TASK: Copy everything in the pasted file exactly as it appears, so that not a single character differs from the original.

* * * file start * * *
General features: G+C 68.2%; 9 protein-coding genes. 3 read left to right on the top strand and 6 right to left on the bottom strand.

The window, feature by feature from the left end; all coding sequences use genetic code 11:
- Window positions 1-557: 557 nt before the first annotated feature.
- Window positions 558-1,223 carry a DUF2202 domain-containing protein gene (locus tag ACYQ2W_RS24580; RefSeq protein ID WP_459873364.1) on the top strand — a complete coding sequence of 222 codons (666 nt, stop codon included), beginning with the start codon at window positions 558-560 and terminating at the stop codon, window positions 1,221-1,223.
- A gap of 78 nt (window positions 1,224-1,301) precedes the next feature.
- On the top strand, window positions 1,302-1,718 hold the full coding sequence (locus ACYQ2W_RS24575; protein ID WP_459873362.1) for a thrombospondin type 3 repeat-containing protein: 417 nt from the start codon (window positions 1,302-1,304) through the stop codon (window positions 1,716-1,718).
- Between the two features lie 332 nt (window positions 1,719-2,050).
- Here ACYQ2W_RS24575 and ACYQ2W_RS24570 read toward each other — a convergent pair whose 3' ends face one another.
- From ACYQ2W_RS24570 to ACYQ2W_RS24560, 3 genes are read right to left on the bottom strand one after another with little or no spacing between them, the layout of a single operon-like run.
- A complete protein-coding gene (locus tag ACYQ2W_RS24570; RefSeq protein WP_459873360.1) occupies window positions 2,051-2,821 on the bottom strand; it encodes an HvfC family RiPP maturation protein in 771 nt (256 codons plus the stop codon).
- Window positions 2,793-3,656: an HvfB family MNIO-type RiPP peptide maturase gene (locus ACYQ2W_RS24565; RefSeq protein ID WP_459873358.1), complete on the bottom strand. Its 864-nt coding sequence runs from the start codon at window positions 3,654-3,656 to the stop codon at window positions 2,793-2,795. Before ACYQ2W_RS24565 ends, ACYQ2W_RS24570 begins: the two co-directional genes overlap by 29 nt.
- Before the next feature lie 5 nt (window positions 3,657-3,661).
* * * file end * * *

General features: G+C 68.2%; 9 protein-coding genes. 3 read left to right on the top strand and 6 right to left on the bottom strand.

The window, feature by feature from the left end; all coding sequences use genetic code 11:
- Window positions 1-557: 557 nt before the first annotated feature.
- Window positions 558-1,223 carry a DUF2202 domain-containing protein gene (locus tag ACYQ2W_RS24580; RefSeq protein ID WP_459873364.1) on the top strand — a complete coding sequence of 222 codons (666 nt, stop codon included), beginning with the start codon at window positions 558-560 and terminating at the stop codon, window positions 1,221-1,223.
- A gap of 78 nt (window positions 1,224-1,301) precedes the next feature.
- On the top strand, window positions 1,302-1,718 hold the full coding sequence (locus ACYQ2W_RS24575; protein ID WP_459873362.1) for a thrombospondin type 3 repeat-containing protein: 417 nt from the start codon (window positions 1,302-1,304) through the stop codon (window positions 1,716-1,718).
- Between the two features lie 332 nt (window positions 1,719-2,050).
- Here ACYQ2W_RS24575 and ACYQ2W_RS24570 read toward each other — a convergent pair whose 3' ends face one another.
- From ACYQ2W_RS24570 to ACYQ2W_RS24560, 3 genes are read right to left on the bottom strand one after another with little or no spacing between them, the layout of a single operon-like run.
- A complete protein-coding gene (locus tag ACYQ2W_RS24570; RefSeq protein WP_459873360.1) occupies window positions 2,051-2,821 on the bottom strand; it encodes an HvfC family RiPP maturation protein in 771 nt (256 codons plus the stop codon).
- Window positions 2,793-3,656: an HvfB family MNIO-type RiPP peptide maturase gene (locus ACYQ2W_RS24565; RefSeq protein ID WP_459873358.1), complete on the bottom strand. Its 864-nt coding sequence runs from the start codon at window positions 3,654-3,656 to the stop codon at window positions 2,793-2,795. Before ACYQ2W_RS24565 ends, ACYQ2W_RS24570 begins: the two co-directional genes overlap by 29 nt.
- Before the next feature lie 5 nt (window positions 3,657-3,661).